It helps to have some OCD tendencies when playing this game. It is absolutely imperative to stay organized and have some kind of system to keep track of things.
Let’s start with all your airline frequent flyer accounts and hotel and car rental loyalty programs. I use Award Wallet, which is awesome. It will keep track of all your accounts, and automatically update the balances. (except for Delta, Southwest and United, who do not participate in Award Wallet) It takes a few minutes to set up, but it is well worth it. I keep track of all my accounts, Hubby’s accounts and even my in-law’s accounts – all on the same screen.
Credit Card Applications
You need to keep up with what credit cards you apply for, how much you have to spend to get the bonus and when you have to complete that spending, and when it is time to cancel them. I keep track of this on a spreadsheet. I created a simple one with the categories I wanted to track. Here is a sample of my sheet. Some of the boxes have question marks because I applied for them many years before I started churning cards.
I use iBank to keep track of what I spend every day. When I had a PC I used Quicken. Both programs are essentially the same and I highly suggest getting one to keep track of your finances!
Hubby does not really understand my system, but I do and it works for me. I’m going to tell you what I do, but you don’t have to copy it. You can develop your own system as long as you are doing something to keep track of money going in and out and being posted to multiple cards.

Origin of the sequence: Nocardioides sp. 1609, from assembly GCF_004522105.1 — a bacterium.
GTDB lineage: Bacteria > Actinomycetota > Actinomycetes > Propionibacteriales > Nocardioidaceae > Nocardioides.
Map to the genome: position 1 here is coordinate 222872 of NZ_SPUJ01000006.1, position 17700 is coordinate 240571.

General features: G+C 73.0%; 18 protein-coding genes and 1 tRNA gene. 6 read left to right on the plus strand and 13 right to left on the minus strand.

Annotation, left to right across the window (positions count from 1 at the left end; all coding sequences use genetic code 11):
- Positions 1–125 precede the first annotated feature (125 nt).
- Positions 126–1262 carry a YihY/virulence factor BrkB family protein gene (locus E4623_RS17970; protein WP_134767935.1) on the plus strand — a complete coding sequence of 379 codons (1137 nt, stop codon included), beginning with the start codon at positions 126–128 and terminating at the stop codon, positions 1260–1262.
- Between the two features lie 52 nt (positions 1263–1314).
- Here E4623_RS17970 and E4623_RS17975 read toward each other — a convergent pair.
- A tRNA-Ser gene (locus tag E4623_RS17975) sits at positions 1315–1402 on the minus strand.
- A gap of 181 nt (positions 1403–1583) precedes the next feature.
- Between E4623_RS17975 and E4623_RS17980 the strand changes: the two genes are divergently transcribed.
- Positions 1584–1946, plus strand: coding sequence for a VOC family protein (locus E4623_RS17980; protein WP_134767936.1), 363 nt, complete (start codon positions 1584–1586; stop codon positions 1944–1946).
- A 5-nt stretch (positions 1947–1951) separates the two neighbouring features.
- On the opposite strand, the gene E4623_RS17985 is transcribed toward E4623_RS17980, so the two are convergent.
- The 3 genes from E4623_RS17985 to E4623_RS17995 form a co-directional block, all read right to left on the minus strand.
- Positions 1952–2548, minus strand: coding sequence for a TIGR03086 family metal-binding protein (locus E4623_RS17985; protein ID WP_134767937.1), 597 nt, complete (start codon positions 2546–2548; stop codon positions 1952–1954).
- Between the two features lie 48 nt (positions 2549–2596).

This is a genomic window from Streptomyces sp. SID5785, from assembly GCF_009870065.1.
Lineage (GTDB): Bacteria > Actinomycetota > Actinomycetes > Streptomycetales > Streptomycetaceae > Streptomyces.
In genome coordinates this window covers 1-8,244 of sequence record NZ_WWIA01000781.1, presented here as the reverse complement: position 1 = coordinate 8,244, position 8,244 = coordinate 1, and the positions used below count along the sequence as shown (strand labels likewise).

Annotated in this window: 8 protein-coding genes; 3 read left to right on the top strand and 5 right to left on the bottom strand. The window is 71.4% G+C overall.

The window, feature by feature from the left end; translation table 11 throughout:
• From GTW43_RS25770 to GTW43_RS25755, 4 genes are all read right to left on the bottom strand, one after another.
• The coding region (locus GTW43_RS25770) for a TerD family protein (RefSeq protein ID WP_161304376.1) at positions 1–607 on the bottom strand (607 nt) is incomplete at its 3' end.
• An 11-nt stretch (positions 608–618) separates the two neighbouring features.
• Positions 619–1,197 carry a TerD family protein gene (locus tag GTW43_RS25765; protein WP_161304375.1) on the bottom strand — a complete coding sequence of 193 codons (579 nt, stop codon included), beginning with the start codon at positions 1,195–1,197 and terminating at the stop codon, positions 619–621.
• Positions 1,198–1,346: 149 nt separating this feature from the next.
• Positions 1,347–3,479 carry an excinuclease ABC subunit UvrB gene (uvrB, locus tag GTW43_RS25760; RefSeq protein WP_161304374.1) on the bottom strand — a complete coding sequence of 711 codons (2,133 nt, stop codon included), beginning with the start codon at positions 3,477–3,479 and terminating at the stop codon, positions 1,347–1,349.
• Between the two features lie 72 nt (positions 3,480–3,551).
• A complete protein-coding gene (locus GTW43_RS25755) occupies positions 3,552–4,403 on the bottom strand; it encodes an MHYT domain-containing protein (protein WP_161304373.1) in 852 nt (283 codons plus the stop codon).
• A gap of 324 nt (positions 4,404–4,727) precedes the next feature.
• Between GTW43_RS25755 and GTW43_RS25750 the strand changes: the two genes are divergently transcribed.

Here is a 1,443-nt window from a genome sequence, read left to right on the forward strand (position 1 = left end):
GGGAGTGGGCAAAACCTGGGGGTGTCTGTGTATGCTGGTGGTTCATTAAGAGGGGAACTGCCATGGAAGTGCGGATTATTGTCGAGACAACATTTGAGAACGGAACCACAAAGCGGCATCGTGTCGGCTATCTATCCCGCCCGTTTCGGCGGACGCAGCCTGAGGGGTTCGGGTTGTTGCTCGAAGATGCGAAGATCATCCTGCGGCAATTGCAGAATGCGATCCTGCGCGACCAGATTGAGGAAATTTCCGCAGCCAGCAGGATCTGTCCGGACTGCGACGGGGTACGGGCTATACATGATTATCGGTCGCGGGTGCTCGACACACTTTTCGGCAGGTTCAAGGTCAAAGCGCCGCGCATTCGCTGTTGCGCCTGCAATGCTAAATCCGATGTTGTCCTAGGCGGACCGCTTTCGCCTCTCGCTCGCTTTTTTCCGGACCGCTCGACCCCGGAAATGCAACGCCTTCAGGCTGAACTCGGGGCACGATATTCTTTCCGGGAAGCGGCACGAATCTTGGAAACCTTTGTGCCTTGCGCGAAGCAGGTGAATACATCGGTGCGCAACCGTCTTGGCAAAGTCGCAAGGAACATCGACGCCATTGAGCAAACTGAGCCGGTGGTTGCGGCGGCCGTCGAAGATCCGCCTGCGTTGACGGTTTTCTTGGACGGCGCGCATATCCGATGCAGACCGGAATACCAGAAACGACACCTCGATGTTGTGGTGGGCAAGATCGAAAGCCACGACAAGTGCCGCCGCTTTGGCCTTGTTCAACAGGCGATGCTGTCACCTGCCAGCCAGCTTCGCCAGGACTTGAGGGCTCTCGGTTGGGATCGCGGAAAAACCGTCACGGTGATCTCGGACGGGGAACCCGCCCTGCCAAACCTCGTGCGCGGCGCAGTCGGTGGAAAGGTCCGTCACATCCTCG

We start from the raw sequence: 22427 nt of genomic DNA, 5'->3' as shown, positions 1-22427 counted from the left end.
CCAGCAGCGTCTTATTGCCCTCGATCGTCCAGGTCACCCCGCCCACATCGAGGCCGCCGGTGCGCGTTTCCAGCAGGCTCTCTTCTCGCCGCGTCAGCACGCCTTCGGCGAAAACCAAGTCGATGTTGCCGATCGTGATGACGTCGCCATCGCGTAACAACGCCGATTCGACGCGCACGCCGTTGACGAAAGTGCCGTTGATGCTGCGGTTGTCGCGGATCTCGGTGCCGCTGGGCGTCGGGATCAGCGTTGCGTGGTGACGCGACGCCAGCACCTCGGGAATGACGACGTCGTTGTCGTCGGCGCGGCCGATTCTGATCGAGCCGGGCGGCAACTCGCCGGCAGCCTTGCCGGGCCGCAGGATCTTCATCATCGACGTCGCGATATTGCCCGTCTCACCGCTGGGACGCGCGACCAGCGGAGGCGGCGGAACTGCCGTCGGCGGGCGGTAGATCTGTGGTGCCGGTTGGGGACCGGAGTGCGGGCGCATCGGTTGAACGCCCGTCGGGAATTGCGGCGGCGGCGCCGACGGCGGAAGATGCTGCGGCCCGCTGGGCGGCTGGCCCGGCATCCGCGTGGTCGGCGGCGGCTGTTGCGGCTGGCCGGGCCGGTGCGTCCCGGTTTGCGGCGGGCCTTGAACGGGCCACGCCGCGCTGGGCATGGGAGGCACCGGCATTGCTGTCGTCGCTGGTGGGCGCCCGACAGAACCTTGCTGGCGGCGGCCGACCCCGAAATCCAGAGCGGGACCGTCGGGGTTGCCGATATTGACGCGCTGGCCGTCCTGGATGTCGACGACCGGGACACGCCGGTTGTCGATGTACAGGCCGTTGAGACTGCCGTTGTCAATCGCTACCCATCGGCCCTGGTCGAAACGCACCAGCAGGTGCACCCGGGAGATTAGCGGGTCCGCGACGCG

In the accounts section of iBank, I list my checking and savings account just like anybody else would and I use it to balance my checkbook just like everybody else. But I also add every one of my active credit cards as an account. Every single purchase I make gets logged twice. I first log it into my checking account as a withdrawal. In the “payee” box I list a code name for whatever credit card I used like “executive” for the Citibank AA Executive card. This will deduct that amount from my checkbook. Then I go to the account I created for the Executive card and log the same purchase also as a withdrawal. In the payee section I list the actual name of the business where I made the purchase and I categorize the purchase as dining, groceries, gas or whatever. Hopefully you can see how this is balancing out.
Every time I make a purchase, I deduct that amount from my checkbook just like you would do if you used a Debit card to make the purchase. (at least, I hope you would do that) So when my checkbook balance starts getting low, I know how much money I have left to spend within my monthly budget.
When I get my credit card bill, I go into my Executive account I created in IBank and mark off each charge on the bill as “paid”. Then I click over to my checkbook and delete the withdrawal I entered when I made the purchase. I then make one entry into my checkbook to “Citibank Executive Card” as a withdrawal to show I paid that credit card bill in full for the month. Then in my iBank “Executive” account I add the amount of the bill I just paid in full as a Deposit and everything is even.
If this system makes no sense to you, don’t worry about it. I’m not saying you have to do it like this, but you do need to come up with some kind of system to keep track of your spending. You have to make sure you can pay off every credit card bill IN FULL every month. I cannot stress that enough. You cannot carry balances and you cannot pay interest on the credit cards.